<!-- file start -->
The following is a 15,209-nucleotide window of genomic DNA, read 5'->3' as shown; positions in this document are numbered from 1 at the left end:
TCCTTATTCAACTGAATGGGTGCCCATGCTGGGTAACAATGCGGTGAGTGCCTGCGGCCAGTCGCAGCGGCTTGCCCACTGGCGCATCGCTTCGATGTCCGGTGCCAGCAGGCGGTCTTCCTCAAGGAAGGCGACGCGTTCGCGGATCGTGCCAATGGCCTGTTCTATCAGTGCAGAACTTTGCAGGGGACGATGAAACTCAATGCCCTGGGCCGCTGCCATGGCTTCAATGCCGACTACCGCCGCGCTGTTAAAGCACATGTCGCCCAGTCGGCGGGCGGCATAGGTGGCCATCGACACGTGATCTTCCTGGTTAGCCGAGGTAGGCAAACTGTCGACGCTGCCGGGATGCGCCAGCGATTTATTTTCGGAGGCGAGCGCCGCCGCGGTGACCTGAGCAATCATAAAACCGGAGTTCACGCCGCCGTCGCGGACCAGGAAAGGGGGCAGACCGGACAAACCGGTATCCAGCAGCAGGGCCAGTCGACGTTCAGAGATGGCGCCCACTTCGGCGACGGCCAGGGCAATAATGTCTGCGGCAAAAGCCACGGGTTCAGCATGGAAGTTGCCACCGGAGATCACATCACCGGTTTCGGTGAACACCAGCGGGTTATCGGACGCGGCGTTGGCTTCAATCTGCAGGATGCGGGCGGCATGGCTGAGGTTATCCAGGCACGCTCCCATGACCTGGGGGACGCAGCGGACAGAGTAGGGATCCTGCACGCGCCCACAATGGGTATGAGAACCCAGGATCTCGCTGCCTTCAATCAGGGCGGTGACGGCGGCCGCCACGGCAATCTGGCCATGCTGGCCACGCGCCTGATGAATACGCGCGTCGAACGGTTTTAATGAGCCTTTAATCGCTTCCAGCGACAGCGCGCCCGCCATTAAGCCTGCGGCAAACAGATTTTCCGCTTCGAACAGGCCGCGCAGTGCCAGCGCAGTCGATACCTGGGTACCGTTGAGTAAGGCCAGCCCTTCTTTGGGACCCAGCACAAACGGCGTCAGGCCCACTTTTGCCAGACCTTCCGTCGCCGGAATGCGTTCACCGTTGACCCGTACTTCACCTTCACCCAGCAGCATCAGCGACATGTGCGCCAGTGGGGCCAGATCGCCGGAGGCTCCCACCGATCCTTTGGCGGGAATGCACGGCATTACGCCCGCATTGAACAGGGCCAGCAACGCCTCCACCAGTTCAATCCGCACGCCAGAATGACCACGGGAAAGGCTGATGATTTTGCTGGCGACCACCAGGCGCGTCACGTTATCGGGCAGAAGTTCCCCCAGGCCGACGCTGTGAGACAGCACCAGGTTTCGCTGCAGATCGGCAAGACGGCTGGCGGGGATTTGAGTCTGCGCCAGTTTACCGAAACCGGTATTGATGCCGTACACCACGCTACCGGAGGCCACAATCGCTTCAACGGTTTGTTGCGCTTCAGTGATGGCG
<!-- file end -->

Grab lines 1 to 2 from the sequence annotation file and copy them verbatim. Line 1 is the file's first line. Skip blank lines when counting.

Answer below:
The following is a 15,209-nucleotide window of genomic DNA, read 5'->3' as shown; positions in this document are numbered from 1 at the left end:
TCCTTATTCAACTGAATGGGTGCCCATGCTGGGTAACAATGCGGTGAGTGCCTGCGGCCAGTCGCAGCGGCTTGCCCACTGGCGCATCGCTTCGATGTCCGGTGCCAGCAGGCGGTCTTCCTCAAGGAAGGCGACGCGTTCGCGGATCGTGCCAATGGCCTGTTCTATCAGTGCAGAACTTTGCAGGGGACGATGAAACTCAATGCCCTGGGCCGCTGCCATGGCTTCAATGCCGACTACCGCCGCGCTGTTAAAGCACATGTCGCCCAGTCGGCGGGCGGCATAGGTGGCCATCGACACGTGATCTTCCTGGTTAGCCGAGGTAGGCAAACTGTCGACGCTGCCGGGATGCGCCAGCGATTTATTTTCGGAGGCGAGCGCCGCCGCGGTGACCTGAGCAATCATAAAACCGGAGTTCACGCCGCCGTCGCGGACCAGGAAAGGGGGCAGACCGGACAAACCGGTATCCAGCAGCAGGGCCAGTCGACGTTCAGAGATGGCGCCCACTTCGGCGACGGCCAGGGCAATAATGTCTGCGGCAAAAGCCACGGGTTCAGCATGGAAGTTGCCACCGGAGATCACATCACCGGTTTCGGTGAACACCAGCGGGTTATCGGACGCGGCGTTGGCTTCAATCTGCAGGATGCGGGCGGCATGGCTGAGGTTATCCAGGCACGCTCCCATGACCTGGGGGACGCAGCGGACAGAGTAGGGATCCTGCACGCGCCCACAATGGGTATGAGAACCCAGGATCTCGCTGCCTTCAATCAGGGCGGTGACGGCGGCCGCCACGGCAATCTGGCCATGCTGGCCACGCGCCTGATGAATACGCGCGTCGAACGGTTTTAATGAGCCTTTAATCGCTTCCAGCGACAGCGCGCCCGCCATTAAGCCTGCGGCAAACAGATTTTCCGCTTCGAACAGGCCGCGCAGTGCCAGCGCAGTCGATACCTGGGTACCGTTGAGTAAGGCCAGCCCTTCTTTGGGACCCAGCACAAACGGCGTCAGGCCCACTTTTGCCAGACCTTCCGTCGCCGGAATGCGTTCACCGTTGACCCGTACTTCACCTTCACCCAGCAGCATCAGCGACATGTGCGCCAGTGGGGCCAGATCGCCGGAGGCTCCCACCGATCCTTTGGCGGGAATGCACGGCATTACGCCCGCATTGAACAGGGCCAGCAACGCCTCCACCAGTTCAATCCGCACGCCAGAATGACCACGGGAAAGGCTGATGATTTTGCTGGCGACCACCAGGCGCGTCACGTTATCGGGCAGAAGTTCCCCCAGGCCGACGCTGTGAGACAGCACCAGGTTTCGCTGCAGATCGGCAAGACGGCTGGCGGGGATTTGAGTCTGCGCCAGTTTACCGAAACCGGTATTGATGCCGTACACCACGCTACCGGAGGCCACAATCGCTTCAACGGTTTGTTGCGCTTCAGTGATGGCG